FIFO – Named pipes: mkfifo, mknod

Pipes are commonly used for interprocess communication. But the major disadvantage of pipes is that they can be used only by one process (there are readers and writers within the same process) or the processes which share the same file descriptor table (normally the processes and the child processes or threads created by them). Thus pipes have this big limitation: they cannot pass information between unrelated processes. This is because they do not share the same file descriptor table. But if names are given to the pipes, then one would be able to read or write data to them just like a normal file. The processes need not even share anything with each otherFIFO (First In First Out) are also called named pipes. The main features of FIFO are
1. It implements FIFO feature of the pipes
2. They can be opened just like normal files using their names
3. Data can be read from or written to the fifo

Working with FIFO in a Shell

Creating a FIFO


creates fifo- the named pipes


mkfifo [options] fifo_name


$ mkfifo fifo

There is one more way by which we can FIFO using mknod. mknod is used to create block or character special files.

$ mknod [OPTION]... NAME TYPE

To create a FIFO fifo1

$ mknod fifo1 p

where p coressponds to file type : pipe (remember FIFO is a named pipe).

Reading/ Writing data from/to a FIFO
Let’s open two terminals
In the first terminal

$ cat > fifo

we are experimenting with the FIFOThis is second line. After opening the fifo in the second terminal for readingusing cat, you will notice the above two lines displayed there.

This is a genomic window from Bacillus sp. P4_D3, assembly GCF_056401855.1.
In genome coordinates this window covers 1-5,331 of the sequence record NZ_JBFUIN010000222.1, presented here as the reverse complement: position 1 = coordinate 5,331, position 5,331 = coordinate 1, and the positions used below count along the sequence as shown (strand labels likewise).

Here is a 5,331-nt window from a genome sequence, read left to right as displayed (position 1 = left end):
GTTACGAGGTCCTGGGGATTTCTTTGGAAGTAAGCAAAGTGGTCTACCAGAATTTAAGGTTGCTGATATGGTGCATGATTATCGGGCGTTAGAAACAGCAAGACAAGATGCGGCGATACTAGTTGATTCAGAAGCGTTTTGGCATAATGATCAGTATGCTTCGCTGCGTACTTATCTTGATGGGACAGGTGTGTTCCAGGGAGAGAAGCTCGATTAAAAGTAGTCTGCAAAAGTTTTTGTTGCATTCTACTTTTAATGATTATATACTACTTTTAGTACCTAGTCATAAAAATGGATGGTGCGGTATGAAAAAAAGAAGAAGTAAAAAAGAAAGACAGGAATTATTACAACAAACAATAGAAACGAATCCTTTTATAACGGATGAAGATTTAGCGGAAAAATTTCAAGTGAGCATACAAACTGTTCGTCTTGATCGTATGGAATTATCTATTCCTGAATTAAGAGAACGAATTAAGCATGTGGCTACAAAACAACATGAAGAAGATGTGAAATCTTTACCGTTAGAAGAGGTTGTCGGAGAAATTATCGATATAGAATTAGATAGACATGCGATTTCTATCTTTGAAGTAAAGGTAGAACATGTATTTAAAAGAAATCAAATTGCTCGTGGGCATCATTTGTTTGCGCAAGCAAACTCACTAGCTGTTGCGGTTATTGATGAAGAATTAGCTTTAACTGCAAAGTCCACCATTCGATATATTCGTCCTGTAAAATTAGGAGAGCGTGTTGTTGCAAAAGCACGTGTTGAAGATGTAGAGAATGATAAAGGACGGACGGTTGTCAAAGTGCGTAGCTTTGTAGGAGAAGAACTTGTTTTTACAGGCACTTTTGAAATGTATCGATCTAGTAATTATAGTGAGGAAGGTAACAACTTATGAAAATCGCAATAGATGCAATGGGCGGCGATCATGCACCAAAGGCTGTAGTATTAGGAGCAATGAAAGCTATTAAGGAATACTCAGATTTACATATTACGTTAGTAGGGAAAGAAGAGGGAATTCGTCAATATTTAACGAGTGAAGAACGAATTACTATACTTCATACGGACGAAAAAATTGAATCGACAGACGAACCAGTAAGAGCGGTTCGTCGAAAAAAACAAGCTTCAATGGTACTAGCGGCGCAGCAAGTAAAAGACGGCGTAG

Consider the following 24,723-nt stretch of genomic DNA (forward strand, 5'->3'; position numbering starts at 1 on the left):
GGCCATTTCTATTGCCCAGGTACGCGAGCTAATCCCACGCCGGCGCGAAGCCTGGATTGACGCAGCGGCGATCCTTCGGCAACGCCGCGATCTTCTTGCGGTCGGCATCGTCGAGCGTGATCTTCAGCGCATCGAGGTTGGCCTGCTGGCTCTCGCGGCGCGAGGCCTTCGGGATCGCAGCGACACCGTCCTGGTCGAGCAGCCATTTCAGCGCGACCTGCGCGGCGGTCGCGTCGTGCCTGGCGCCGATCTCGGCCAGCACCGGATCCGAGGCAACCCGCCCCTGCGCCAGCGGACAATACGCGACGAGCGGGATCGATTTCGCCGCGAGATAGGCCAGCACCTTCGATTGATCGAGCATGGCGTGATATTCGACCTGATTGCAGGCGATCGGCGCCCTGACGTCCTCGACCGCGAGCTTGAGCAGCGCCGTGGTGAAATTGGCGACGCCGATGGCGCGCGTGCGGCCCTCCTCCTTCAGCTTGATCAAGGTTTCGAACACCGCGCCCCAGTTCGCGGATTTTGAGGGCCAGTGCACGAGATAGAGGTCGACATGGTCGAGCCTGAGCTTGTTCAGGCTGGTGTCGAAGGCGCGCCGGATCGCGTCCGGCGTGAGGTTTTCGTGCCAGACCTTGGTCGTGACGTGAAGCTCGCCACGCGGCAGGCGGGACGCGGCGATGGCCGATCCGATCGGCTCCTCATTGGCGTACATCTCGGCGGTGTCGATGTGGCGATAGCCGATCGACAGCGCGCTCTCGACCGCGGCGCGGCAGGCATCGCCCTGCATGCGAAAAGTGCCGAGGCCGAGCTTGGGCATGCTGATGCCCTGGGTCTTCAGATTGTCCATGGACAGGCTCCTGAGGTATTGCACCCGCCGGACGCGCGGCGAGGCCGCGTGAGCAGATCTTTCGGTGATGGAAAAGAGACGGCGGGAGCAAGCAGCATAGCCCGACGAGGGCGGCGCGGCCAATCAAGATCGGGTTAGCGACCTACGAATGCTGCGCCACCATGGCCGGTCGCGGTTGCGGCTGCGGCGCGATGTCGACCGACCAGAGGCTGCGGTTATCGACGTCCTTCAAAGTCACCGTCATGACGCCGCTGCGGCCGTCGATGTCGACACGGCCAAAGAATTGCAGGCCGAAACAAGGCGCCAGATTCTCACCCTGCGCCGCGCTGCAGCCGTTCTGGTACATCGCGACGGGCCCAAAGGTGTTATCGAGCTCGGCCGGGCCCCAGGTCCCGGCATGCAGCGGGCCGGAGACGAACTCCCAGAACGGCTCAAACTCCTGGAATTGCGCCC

Now open the second terminal and go to the directory containing the FIFO ‘fifo’

$ cat fifo

we are experimenting with the FIFOThis is second line. After opening the fifo in the second terminal for reading
Now keep on writing to the first terminal. You will notice that every time you press enter, the coressponding line appears in the second terminal.

Pressing CTRL+D in the first terminal terminates writing to the fifo. This also terminates the second process because reading from the fifo now generates a “BROKEN PIPE” signal. The default action for this is to terminate the process.

Let us now see the details of the file ‘fifo’

$ ls -l fifo
prw-r--r-- 1 user user 0 Feb 14 10:05 fifo

The p in the beginning denotes that it is a pipe.

Let’s see more details about the pipe using stat

$ stat fifo
File: `fifo'Size: 0               Blocks: 0          IO Block: 4096   fifo
Device: fd00h/64768d    Inode: 1145493     Links: 1
Access: (0644/prw-r--r--)  Uid: (    0/    user)   Gid: (    0/    user)
Access: 2008-02-14 10:05:49.000000000 +0530
Modify: 2008-02-14 10:05:49.000000000 +0530
Change: 2008-02-14 10:05:49.000000000 +0530

If you notice carefully, FIFOs just like a normal file possess all the details like inode number, the number of links to it, the access, modification times, size and the access permissions.

As in the case of pipes, there can be multiple readers and writers to a pipe. Try opening multiple terminals to read from and write to a pipe.


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